The Wonderful Adventures of Nils

Wildside Press, 2003 - 284 ページ

Diana of the Crossways retells a tale that may well have been true: Although Meredith was forced to attach a disclaimer to the novel, it was no secret when he wrote the book that he was writing about the life of Caroline Norton, granddaughter of playwright Richard Brinsley Sheridan. Unhappily married, the woman ("Diana"), takes a lover -- and becomes suspect when someone reveals an important political secret that she, as lover, was party to. A compelling study of a woman and her times.

Lagerlöf devoted three years to Nature study and to familiarizing herself with animal and bird life; she sought out unpublished folklore and legends of the different provinces, and wove them all into her story.

The Wonderful Adventures of Nils -- which is the work of Sweden's greatest fiction writer -- was first published in Stockholm, in December, 1906. Lagerlof wrote it after a commission from the National Teachers' Association to write a reader for the public schools. With no small success; the book immediately became the most popular book of the year in Scandinavia. Selma Ottilia Lovisa Lagerlöf was the first female writer to win the Nobel Prize in Literature.

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Review: The Wonderful Adventures of Nils

ユーザー レビュー  - Arwen - Goodreads

I enjoyed this book in many ways. The author did an excellent job of painting Sweden and its legends and history. But the ending was rather abrupt and we never discovered the final fate of the protagonist. レビュー全文を読む

Review: The Wonderful Adventures of Nils

ユーザー レビュー  - Miriam - Goodreads

A little boy who abuses animals must rely on them for help after a vengeful gnome turns him into Tom Thumb. レビュー全文を読む

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著者について (2003)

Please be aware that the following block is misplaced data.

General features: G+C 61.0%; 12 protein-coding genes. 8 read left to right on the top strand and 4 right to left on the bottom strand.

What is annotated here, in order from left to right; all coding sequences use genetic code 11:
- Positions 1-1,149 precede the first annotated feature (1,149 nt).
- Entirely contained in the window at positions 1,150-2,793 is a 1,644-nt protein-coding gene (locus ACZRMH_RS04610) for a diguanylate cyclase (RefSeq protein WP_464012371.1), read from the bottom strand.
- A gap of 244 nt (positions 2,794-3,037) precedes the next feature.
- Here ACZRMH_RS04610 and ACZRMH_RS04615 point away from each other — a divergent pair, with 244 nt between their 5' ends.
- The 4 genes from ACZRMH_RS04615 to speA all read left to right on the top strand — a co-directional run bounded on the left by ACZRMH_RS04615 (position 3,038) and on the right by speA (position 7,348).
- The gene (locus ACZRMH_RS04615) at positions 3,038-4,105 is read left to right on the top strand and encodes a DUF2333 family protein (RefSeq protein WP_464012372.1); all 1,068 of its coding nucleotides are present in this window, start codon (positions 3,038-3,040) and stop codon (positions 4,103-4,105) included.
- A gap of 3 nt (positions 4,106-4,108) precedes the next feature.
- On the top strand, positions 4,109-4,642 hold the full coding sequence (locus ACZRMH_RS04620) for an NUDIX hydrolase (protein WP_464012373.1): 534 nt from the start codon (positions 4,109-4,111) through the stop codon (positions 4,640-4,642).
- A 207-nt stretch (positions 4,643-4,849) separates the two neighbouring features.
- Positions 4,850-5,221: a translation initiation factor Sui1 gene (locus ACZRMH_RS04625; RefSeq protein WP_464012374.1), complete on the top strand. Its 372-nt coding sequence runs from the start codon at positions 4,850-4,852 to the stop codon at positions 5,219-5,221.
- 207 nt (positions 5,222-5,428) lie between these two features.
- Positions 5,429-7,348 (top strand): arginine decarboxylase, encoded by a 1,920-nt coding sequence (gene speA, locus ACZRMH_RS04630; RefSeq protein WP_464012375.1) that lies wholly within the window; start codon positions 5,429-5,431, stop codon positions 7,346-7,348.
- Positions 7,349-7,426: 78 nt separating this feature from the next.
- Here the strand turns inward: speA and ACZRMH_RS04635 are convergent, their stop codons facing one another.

Selma Lagerlöf, winner of the Nobel Prize in 1909, was the first woman to be elected a member of the Swedish Academy. Her first novel, The Story of Gosta Berling (1891), assured her position as Sweden's greatest storyteller. She retold the folk tales of her native province, Varmland, in an original and poetic prose. As a woman writer, Lagerlöf gained a reputation as a naive purveyor of native traditions, but she herself compared writing a novel to solving a mathematical problem. Her artistry entails making her stories seem simple, but they are told with great attention to symbolism, psychology, and narrative technique. The Wonderful Adventures of Nils (1906) is a delightful fantasy written to teach children about Swedish geography, but it has found an international audience. Her third novel and masterpiece, Jerusalem (1901--02), the story of farmers from Dalarna who follow their faith to the Holy City, was widely praised for its insights into the lives of peasants searching for a spiritual ideal. During World War II, Lagerlöf helped many German artists and intellectuals escape the Nazis, even donating her gold Nobel Prize medal to a benefit fund to help Finland. She died of a stroke on March 16, 1940.